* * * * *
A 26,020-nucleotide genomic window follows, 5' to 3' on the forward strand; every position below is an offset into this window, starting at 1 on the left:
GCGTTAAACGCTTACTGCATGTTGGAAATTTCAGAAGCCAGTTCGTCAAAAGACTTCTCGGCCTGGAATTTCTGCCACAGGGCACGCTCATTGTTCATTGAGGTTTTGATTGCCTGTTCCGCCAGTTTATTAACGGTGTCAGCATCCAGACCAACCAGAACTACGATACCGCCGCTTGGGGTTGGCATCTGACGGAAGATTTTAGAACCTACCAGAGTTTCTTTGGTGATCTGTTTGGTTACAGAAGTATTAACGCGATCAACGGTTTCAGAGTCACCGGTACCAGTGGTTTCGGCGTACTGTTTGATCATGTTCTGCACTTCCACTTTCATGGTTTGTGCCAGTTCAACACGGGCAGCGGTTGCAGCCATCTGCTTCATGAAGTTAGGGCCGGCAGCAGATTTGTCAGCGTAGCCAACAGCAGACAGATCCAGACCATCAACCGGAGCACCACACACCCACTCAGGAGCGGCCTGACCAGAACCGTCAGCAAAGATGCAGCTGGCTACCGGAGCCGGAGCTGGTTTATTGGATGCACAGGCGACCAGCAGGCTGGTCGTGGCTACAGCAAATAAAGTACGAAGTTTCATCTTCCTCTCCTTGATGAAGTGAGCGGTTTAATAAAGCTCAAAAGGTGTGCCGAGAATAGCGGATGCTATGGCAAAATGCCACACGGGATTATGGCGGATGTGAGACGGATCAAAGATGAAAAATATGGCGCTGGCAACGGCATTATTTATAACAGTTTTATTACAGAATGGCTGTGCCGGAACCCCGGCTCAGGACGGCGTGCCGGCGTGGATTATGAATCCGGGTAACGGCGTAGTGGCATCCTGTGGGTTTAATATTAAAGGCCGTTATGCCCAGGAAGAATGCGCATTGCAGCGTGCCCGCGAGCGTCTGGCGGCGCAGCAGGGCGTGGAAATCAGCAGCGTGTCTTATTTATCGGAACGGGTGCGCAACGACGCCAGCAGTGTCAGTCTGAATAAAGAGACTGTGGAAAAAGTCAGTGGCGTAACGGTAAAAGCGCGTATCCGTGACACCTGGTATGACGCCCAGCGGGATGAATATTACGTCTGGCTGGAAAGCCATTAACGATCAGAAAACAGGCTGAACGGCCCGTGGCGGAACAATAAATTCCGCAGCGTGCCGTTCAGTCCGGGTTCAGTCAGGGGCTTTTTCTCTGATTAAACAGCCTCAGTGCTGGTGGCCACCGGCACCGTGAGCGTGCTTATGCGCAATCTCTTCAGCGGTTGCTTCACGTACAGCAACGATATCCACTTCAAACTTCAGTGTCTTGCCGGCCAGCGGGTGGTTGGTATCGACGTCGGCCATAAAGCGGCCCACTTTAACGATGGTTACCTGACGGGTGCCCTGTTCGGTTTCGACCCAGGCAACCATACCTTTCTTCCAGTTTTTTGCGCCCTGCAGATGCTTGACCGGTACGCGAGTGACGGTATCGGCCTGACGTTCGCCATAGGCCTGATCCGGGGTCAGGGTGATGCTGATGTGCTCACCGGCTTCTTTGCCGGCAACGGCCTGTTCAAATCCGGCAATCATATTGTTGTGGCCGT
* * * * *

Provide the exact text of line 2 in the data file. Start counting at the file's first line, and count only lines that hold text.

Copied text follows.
GCGTTAAACGCTTACTGCATGTTGGAAATTTCAGAAGCCAGTTCGTCAAAAGACTTCTCGGCCTGGAATTTCTGCCACAGGGCACGCTCATTGTTCATTGAGGTTTTGATTGCCTGTTCCGCCAGTTTATTAACGGTGTCAGCATCCAGACCAACCAGAACTACGATACCGCCGCTTGGGGTTGGCATCTGACGGAAGATTTTAGAACCTACCAGAGTTTCTTTGGTGATCTGTTTGGTTACAGAAGTATTAACGCGATCAACGGTTTCAGAGTCACCGGTACCAGTGGTTTCGGCGTACTGTTTGATCATGTTCTGCACTTCCACTTTCATGGTTTGTGCCAGTTCAACACGGGCAGCGGTTGCAGCCATCTGCTTCATGAAGTTAGGGCCGGCAGCAGATTTGTCAGCGTAGCCAACAGCAGACAGATCCAGACCATCAACCGGAGCACCACACACCCACTCAGGAGCGGCCTGACCAGAACCGTCAGCAAAGATGCAGCTGGCTACCGGAGCCGGAGCTGGTTTATTGGATGCACAGGCGACCAGCAGGCTGGTCGTGGCTACAGCAAATAAAGTACGAAGTTTCATCTTCCTCTCCTTGATGAAGTGAGCGGTTTAATAAAGCTCAAAAGGTGTGCCGAGAATAGCGGATGCTATGGCAAAATGCCACACGGGATTATGGCGGATGTGAGACGGATCAAAGATGAAAAATATGGCGCTGGCAACGGCATTATTTATAACAGTTTTATTACAGAATGGCTGTGCCGGAACCCCGGCTCAGGACGGCGTGCCGGCGTGGATTATGAATCCGGGTAACGGCGTAGTGGCATCCTGTGGGTTTAATATTAAAGGCCGTTATGCCCAGGAAGAATGCGCATTGCAGCGTGCCCGCGAGCGTCTGGCGGCGCAGCAGGGCGTGGAAATCAGCAGCGTGTCTTATTTATCGGAACGGGTGCGCAACGACGCCAGCAGTGTCAGTCTGAATAAAGAGACTGTGGAAAAAGTCAGTGGCGTAACGGTAAAAGCGCGTATCCGTGACACCTGGTATGACGCCCAGCGGGATGAATATTACGTCTGGCTGGAAAGCCATTAACGATCAGAAAACAGGCTGAACGGCCCGTGGCGGAACAATAAATTCCGCAGCGTGCCGTTCAGTCCGGGTTCAGTCAGGGGCTTTTTCTCTGATTAAACAGCCTCAGTGCTGGTGGCCACCGGCACCGTGAGCGTGCTTATGCGCAATCTCTTCAGCGGTTGCTTCACGTACAGCAACGATATCCACTTCAAACTTCAGTGTCTTGCCGGCCAGCGGGTGGTTGGTATCGACGTCGGCCATAAAGCGGCCCACTTTAACGATGGTTACCTGACGGGTGCCCTGTTCGGTTTCGACCCAGGCAACCATACCTTTCTTCCAGTTTTTTGCGCCCTGCAGATGCTTGACCGGTACGCGAGTGACGGTATCGGCCTGACGTTCGCCATAGGCCTGATCCGGGGTCAGGGTGATGCTGATGTGCTCACCGGCTTCTTTGCCGGCAACGGCCTGTTCAAATCCGGCAATCATATTGTTGTGGCCGT